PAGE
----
In 1968 and 1970, I was part of the Mouvement de libération des femmes (MLF) (Women’s Liberation Movement), and the notion of being financially compensated for housework never came up. The notion of paid housework belonged to the Italian movement, to Silvia Federici, and to Selma James and the book she published in 1972. It was never taken up by the French movement, and that’s perfectly fine. I don’t even understand the underlying basis of the proposition. Who would pay for this work? The state as the “representative entity of capital”? First of all, the state is not the representative entity of capital, even if it supports such capital. And I don’t see how we could get the state to pay when we can’t even get the capitalists to pay. And second, the idea that capitalism benefits from housework is, in my opinion, a meaningless one. It’s not capitalism that benefits from housework; it’s men.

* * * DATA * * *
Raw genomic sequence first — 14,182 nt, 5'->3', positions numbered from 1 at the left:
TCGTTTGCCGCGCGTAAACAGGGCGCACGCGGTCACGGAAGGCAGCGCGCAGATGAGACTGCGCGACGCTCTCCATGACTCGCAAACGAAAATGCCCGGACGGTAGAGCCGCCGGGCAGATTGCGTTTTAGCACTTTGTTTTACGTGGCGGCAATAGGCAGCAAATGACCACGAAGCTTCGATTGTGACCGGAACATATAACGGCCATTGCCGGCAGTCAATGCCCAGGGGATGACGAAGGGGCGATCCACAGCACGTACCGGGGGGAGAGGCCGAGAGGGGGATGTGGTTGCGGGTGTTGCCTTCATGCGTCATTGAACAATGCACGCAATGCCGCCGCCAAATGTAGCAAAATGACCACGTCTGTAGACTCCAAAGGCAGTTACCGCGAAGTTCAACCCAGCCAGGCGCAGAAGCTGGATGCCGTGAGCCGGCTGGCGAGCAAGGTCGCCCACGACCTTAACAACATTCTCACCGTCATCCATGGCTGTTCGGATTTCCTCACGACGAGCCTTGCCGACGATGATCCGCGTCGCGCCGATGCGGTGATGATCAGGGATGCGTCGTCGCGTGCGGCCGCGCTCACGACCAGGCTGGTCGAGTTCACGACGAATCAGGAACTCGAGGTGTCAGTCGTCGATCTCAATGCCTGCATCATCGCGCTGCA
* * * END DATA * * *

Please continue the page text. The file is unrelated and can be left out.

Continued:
So yes, if there is anyone who should pay for such work, it’s men, and I alluded to this in “Par où attaquer le ‘partage inégal’ du ‘travail ménager’?” (How to take on the “unequal division” of “housework”?). I proposed, for those couples already living together, that rather than making society pay, we make the men who do not want to do their share of the housework pay, and that, to this end, we abolish all advantages—social, fiscal, and salary-based—accorded to men with housewives. “So far, it is not only that men fail to pay their wives, whether they use them for housework or for professional work, but also that the state pays these men a good portion of what it costs to support their wives…
This text stems from an interview with the organizers of the debate.
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